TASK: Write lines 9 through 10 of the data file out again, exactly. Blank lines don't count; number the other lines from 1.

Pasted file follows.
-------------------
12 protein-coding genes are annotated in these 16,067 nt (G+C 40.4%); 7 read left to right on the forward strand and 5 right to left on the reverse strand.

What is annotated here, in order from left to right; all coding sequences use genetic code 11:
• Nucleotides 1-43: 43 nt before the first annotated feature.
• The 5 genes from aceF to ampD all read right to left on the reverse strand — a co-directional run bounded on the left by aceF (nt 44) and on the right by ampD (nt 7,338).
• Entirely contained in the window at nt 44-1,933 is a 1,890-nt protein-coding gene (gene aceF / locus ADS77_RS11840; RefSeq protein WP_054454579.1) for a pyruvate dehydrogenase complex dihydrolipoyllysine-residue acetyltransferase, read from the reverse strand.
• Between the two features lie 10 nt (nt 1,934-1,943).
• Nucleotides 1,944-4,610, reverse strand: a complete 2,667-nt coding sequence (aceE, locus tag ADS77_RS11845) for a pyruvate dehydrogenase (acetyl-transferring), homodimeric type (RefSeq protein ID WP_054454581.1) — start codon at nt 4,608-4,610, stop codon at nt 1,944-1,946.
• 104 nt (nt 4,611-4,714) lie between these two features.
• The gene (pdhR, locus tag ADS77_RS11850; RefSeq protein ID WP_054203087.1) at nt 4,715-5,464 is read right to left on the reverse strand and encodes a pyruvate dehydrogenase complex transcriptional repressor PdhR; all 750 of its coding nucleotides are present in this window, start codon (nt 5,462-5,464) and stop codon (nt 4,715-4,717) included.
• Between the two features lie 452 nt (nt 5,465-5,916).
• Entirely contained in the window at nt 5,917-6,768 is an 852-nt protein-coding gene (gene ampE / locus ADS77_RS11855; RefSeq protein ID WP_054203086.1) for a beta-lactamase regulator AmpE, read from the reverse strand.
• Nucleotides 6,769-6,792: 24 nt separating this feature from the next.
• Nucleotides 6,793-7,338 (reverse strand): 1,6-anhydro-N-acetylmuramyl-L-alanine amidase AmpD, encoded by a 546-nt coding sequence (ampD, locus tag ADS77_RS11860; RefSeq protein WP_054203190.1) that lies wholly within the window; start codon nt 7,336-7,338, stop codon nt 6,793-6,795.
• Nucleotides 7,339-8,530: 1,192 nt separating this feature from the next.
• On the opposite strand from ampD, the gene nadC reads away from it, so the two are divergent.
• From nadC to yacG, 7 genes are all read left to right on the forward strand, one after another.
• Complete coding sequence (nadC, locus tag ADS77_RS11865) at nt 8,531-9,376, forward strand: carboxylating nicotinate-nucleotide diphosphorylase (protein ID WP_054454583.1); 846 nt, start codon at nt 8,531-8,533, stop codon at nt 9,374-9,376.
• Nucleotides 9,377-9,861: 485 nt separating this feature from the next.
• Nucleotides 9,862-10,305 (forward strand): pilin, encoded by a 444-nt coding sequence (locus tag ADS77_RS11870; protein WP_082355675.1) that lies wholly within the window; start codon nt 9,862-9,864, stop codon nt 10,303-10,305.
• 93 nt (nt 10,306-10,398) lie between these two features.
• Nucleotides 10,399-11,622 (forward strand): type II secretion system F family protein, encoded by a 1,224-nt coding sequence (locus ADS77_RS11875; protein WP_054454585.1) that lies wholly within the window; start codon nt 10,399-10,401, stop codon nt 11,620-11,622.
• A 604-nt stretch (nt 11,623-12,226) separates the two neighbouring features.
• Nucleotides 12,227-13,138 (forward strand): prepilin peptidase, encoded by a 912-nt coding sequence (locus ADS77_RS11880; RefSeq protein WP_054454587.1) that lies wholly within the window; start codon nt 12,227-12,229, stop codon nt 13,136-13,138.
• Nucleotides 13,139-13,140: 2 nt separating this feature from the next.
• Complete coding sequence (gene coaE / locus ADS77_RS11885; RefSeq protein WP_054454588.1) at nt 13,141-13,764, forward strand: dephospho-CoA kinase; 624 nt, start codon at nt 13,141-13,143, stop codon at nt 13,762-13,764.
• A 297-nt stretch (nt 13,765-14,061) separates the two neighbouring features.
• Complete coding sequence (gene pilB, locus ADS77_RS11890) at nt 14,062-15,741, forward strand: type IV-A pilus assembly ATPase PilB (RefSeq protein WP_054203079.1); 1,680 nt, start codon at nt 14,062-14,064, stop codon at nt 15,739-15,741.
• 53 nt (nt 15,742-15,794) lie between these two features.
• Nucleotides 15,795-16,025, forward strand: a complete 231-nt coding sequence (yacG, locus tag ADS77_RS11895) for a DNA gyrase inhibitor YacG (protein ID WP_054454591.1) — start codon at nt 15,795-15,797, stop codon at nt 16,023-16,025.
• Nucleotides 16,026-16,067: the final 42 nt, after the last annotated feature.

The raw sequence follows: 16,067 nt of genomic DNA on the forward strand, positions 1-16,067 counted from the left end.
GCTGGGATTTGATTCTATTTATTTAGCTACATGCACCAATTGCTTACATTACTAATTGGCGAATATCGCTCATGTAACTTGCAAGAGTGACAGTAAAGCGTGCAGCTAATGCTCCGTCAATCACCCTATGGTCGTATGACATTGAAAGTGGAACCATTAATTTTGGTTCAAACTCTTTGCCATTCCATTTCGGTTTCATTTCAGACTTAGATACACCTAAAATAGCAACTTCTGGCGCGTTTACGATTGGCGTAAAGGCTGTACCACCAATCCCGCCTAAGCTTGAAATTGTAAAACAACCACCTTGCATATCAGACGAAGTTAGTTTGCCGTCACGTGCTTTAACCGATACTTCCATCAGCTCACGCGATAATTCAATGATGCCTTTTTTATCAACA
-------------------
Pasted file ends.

• The gene (pdhR, locus tag ADS77_RS11850; RefSeq protein ID WP_054203087.1) at nt 4,715-5,464 is read right to left on the reverse strand and encodes a pyruvate dehydrogenase complex transcriptional repressor PdhR; all 750 of its coding nucleotides are present in this window, start codon (nt 5,462-5,464) and stop codon (nt 4,715-4,717) included.
• Between the two features lie 452 nt (nt 5,465-5,916).